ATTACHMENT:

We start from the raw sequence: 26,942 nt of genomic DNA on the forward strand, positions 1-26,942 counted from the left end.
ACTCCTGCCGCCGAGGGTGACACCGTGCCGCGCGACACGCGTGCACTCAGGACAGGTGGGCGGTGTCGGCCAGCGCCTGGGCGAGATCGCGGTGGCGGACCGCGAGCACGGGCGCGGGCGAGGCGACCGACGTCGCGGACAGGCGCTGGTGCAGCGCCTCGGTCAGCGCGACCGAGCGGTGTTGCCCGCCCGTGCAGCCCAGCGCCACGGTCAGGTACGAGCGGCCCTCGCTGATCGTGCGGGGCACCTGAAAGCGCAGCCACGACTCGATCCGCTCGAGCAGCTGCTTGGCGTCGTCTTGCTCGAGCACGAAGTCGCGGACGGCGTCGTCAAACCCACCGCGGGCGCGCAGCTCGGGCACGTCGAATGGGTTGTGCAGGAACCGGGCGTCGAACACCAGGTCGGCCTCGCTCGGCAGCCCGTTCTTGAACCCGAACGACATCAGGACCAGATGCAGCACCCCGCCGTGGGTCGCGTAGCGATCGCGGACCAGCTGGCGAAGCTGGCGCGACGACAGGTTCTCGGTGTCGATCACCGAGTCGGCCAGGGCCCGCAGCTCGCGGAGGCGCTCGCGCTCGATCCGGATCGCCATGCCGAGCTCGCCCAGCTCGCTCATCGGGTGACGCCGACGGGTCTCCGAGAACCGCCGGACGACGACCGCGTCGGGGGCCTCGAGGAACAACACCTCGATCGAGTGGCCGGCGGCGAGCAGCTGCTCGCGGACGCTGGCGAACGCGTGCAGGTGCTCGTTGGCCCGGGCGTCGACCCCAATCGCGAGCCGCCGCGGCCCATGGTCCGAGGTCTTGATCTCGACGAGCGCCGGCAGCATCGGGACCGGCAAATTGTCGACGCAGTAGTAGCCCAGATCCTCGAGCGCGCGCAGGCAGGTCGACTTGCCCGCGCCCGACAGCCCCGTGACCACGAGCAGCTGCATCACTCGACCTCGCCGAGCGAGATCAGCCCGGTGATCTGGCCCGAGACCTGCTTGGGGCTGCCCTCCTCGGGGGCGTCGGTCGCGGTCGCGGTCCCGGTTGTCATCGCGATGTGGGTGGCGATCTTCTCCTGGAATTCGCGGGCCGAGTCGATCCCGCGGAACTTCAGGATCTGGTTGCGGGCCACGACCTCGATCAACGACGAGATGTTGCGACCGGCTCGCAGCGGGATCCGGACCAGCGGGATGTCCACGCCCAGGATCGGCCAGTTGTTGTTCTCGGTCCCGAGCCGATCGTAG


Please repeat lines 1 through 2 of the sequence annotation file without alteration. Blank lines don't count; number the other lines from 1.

We start from the raw sequence: 26,942 nt of genomic DNA on the forward strand, positions 1-26,942 counted from the left end.
ACTCCTGCCGCCGAGGGTGACACCGTGCCGCGCGACACGCGTGCACTCAGGACAGGTGGGCGGTGTCGGCCAGCGCCTGGGCGAGATCGCGGTGGCGGACCGCGAGCACGGGCGCGGGCGAGGCGACCGACGTCGCGGACAGGCGCTGGTGCAGCGCCTCGGTCAGCGCGACCGAGCGGTGTTGCCCGCCCGTGCAGCCCAGCGCCACGGTCAGGTACGAGCGGCCCTCGCTGATCGTGCGGGGCACCTGAAAGCGCAGCCACGACTCGATCCGCTCGAGCAGCTGCTTGGCGTCGTCTTGCTCGAGCACGAAGTCGCGGACGGCGTCGTCAAACCCACCGCGGGCGCGCAGCTCGGGCACGTCGAATGGGTTGTGCAGGAACCGGGCGTCGAACACCAGGTCGGCCTCGCTCGGCAGCCCGTTCTTGAACCCGAACGACATCAGGACCAGATGCAGCACCCCGCCGTGGGTCGCGTAGCGATCGCGGACCAGCTGGCGAAGCTGGCGCGACGACAGGTTCTCGGTGTCGATCACCGAGTCGGCCAGGGCCCGCAGCTCGCGGAGGCGCTCGCGCTCGATCCGGATCGCCATGCCGAGCTCGCCCAGCTCGCTCATCGGGTGACGCCGACGGGTCTCCGAGAACCGCCGGACGACGACCGCGTCGGGGGCCTCGAGGAACAACACCTCGATCGAGTGGCCGGCGGCGAGCAGCTGCTCGCGGACGCTGGCGAACGCGTGCAGGTGCTCGTTGGCCCGGGCGTCGACCCCAATCGCGAGCCGCCGCGGCCCATGGTCCGAGGTCTTGATCTCGACGAGCGCCGGCAGCATCGGGACCGGCAAATTGTCGACGCAGTAGTAGCCCAGATCCTCGAGCGCGCGCAGGCAGGTCGACTTGCCCGCGCCCGACAGCCCCGTGACCACGAGCAGCTGCATCACTCGACCTCGCCGAGCGAGATCAGCCCGGTGATCTGGCCCGAGACCTGCTTGGGGCTGCCCTCCTCGGGGGCGTCGGTCGCGGTCGCGGTCCCGGTTGTCATCGCGATGTGGGTGGCGATCTTCTCCTGGAATTCGCGGGCCGAGTCGATCCCGCGGAACTTCAGGATCTGGTTGCGGGCCACGACCTCGATCAACGACGAGATGTTGCGACCGGCTCGCAGCGGGATCCGGACCAGCGGGATGTCCACGCCCAGGATCGGCCAGTTGTTGTTCTCGGTCCCGAGCCGATCGTAG